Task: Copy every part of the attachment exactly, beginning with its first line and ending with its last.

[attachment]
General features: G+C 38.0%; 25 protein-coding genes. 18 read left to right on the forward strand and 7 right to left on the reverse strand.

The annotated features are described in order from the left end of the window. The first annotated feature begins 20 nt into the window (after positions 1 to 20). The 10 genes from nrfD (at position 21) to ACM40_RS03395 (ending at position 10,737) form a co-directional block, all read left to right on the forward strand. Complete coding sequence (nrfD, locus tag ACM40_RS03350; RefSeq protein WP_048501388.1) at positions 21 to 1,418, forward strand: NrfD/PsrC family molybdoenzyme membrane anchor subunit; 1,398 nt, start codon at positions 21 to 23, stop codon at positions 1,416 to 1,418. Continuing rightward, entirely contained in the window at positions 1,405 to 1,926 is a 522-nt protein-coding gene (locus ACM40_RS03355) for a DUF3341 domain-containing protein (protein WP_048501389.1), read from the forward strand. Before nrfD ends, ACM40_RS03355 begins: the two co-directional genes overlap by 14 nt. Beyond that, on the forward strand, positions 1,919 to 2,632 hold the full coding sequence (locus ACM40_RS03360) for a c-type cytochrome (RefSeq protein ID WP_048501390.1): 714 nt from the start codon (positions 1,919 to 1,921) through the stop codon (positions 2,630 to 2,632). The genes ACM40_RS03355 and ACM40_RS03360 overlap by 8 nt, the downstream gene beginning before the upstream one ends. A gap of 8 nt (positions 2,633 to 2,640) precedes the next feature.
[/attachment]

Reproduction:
General features: G+C 38.0%; 25 protein-coding genes. 18 read left to right on the forward strand and 7 right to left on the reverse strand.

The annotated features are described in order from the left end of the window. The first annotated feature begins 20 nt into the window (after positions 1 to 20). The 10 genes from nrfD (at position 21) to ACM40_RS03395 (ending at position 10,737) form a co-directional block, all read left to right on the forward strand. Complete coding sequence (nrfD, locus tag ACM40_RS03350; RefSeq protein WP_048501388.1) at positions 21 to 1,418, forward strand: NrfD/PsrC family molybdoenzyme membrane anchor subunit; 1,398 nt, start codon at positions 21 to 23, stop codon at positions 1,416 to 1,418. Continuing rightward, entirely contained in the window at positions 1,405 to 1,926 is a 522-nt protein-coding gene (locus ACM40_RS03355) for a DUF3341 domain-containing protein (protein WP_048501389.1), read from the forward strand. Before nrfD ends, ACM40_RS03355 begins: the two co-directional genes overlap by 14 nt. Beyond that, on the forward strand, positions 1,919 to 2,632 hold the full coding sequence (locus ACM40_RS03360) for a c-type cytochrome (RefSeq protein ID WP_048501390.1): 714 nt from the start codon (positions 1,919 to 1,921) through the stop codon (positions 2,630 to 2,632). The genes ACM40_RS03355 and ACM40_RS03360 overlap by 8 nt, the downstream gene beginning before the upstream one ends. A gap of 8 nt (positions 2,633 to 2,640) precedes the next feature.